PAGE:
First Grade Artwork Project #1: (Projects #2, 3, 4 & 5 Below)
Abstract Instruction Return to main artwork page
In art class, our 1st graders were introduced to this mixed-media
project by first reading the book Matthew’s Dream by Leo Lionni, a
book about a mouse who lives in a dreary corner of a dusty attic. A
trip to the museum helps Matthew look at his surroundings in a new way
and he sets out to paint “the shapes and colors of joy.” Our class
looked at the artwork of Wassily Kandinsky and found the hidden
shapes, lines and colors in his artwork. After learning about
different shapes and lines, Miss Bernabei gave the students simple
instructions to follow, such as “Draw a triangle,” or “Draw a zigzag
line.” Some students chose to make little triangles; some chose to
make them big. Some students chose to make a zigzag line that only
traveled half-way across their paper; some chose to make it really
long. The 1st graders used these prompts to create their own abstract picture. To make their artwork even more exciting, each student chose a color scheme to use throughout their artwork by using either “warm colors” or “cool colors.” When our artists were finished working, we looked at all the pictures together. We were surprised to see that even though they were given the same instructions, all of the artwork looked unique and different… and that was okay!
Our 1st grade artists were introduced to the Spanish artist Joan Miro,
who is best known for his colorful and whimsical abstract paintings.
We looked at different paintings that Miro made and noticed that many
of them resembled silly people or animals, without looking exactly
like the story he was trying to tell. He made these wonderful images
by combining lines, shapes and color. In our last project, we learned
all about different lines and bending those lines to make shapes, so
we were ready to use what we learned and apply it to our next project.
Each artist created their own silly creature, using different lines
and shapes. It didn't matter if their creature resembled a specific
person or animal, as long as it told their own story. After Miss
Bernabei helped us outline our designs in black marker, we then added
lots of bright colors to our artwork, just like Miro did in his. We
had a lot of fun with this project and really got to express our
Our 1st grade artists looked at the work of Wassily Kandinsky,
specifically his concentric circle paintings. We talked about how his
circles were really colorful, and not necessarily "perfect" shapes.
Miss Bernabei helped us make a grid on our paper to divide it into six
equal sections. In each section, we made our own circle designs using
colorful oil pastels. We made sure to start at the center of each
section with a little circle, and then “work our way out” all the way
to the edge of the section.
Each artist tried their best to color in slowly and carefully, so that the drawings looked bright and neat. We practiced fine motor skills by drawing our circles freehand, just like Kandinsky did. It was a little tricky not using stencils to make circles, but our artists took on the challenge and did a great job!
Project 4: Winter Landscape
We were so excited from the big snow storm this winter, that it was
only appropriate to create our own winter landscapes! Our 1st grade
artists looked at different paintings of landscapes, noticing that all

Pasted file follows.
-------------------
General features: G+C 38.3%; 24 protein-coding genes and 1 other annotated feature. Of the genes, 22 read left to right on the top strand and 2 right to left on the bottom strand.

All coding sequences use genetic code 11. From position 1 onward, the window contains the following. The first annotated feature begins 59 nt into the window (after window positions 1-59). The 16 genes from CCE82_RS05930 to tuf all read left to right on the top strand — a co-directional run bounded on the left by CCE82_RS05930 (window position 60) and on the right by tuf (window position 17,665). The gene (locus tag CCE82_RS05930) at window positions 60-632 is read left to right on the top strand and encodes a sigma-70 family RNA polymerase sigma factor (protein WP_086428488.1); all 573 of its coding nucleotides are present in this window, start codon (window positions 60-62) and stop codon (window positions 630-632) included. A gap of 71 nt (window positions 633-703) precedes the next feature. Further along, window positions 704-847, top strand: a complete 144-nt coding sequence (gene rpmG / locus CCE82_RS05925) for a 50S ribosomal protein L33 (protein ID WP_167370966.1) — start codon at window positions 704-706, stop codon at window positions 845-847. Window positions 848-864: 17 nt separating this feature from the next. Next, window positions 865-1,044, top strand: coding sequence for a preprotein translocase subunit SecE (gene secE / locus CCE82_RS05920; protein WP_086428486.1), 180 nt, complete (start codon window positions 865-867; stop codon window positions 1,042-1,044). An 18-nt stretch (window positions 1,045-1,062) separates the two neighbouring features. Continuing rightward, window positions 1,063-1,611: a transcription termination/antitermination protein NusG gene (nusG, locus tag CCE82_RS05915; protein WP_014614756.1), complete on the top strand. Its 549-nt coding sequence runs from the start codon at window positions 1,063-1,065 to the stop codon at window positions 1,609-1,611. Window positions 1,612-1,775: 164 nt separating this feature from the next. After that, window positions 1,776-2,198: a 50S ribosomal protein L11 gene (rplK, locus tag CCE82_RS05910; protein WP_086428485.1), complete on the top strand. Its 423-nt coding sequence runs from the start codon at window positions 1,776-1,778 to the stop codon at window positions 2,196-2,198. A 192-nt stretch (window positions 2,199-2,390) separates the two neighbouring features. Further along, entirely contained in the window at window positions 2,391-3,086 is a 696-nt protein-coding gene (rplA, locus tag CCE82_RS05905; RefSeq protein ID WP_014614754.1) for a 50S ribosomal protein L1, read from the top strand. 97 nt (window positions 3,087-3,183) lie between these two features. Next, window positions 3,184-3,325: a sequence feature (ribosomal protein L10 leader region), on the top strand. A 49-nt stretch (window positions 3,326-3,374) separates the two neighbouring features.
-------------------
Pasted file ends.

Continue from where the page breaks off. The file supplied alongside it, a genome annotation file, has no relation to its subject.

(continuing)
of them had something in common. There was a clear separation between
the ground, and the sky. We learned that in all paintings, especially
landscapes, there are three parts: foreground, middle ground, and
background. We discussed different techniques to show these different
perspectives. When we draw something really big toward the bottom of
our paper, the object appears closer (foreground). When something is
drawn small toward the top of our paper, the object appears farther
away (background). Objects that have a lighter color appear closer,
and darker colors appear farther. We created three layers in our
winter landscapes, using the different art techniques we learned about
size, positioning, and color.
Project #5 - Picasso Portrait Collages
Our 1st grade artists were introduced to this project by watching a short video, which was a read aloud of the book When Pigasso Met Mootise by Nina Laden. “Pigasso” is a made up character, but is based off of the famous Spanish artist Pablo Picasso (and “Mootise” is portraying another famous artist, Henri Matisse). When looking at the illustrations (as well as some of Picasso’s real artwork), we noticed how Picasso’s art was all
“all mixed up” and the facial features he drew were not always where they should be. In Picasso’s portraits, he sometimes painted a mouth on top of the head, or a nose on the side of the face. Using a collage technique, each of our artists drew their own facial features with oil pastels on colorful pieces of paper, then cut and pasted them together to make a unique Picasso-inspired portrait of their own.
Grade Mural Project: Field of Sunflowers
Georgia O’Keeffe was the inspiration for this 1st grade mural. Our 1st grade artists looked at a beautiful slideshow on the Smartboard of a culmination of O’Keeffe’s beautiful flower paintings. We noticed how her artwork was simple and calming. We looked closely at her sunflower painting, paying particular attention to the center of the sunflower. One would think that the center of a sunflower is just brown, but when you look closely, there are actually many different colors, like greens,
yellows, and oranges. We used a pointillism technique to create the center of our flowers, then cut out petals and attached them. We discussed the meaning of texture and used different painting techniques and materials to create fluffy clouds and sharp blades of grass for our background landscape. When compiled together, our 1st graders created a beautiful field of sunflowers!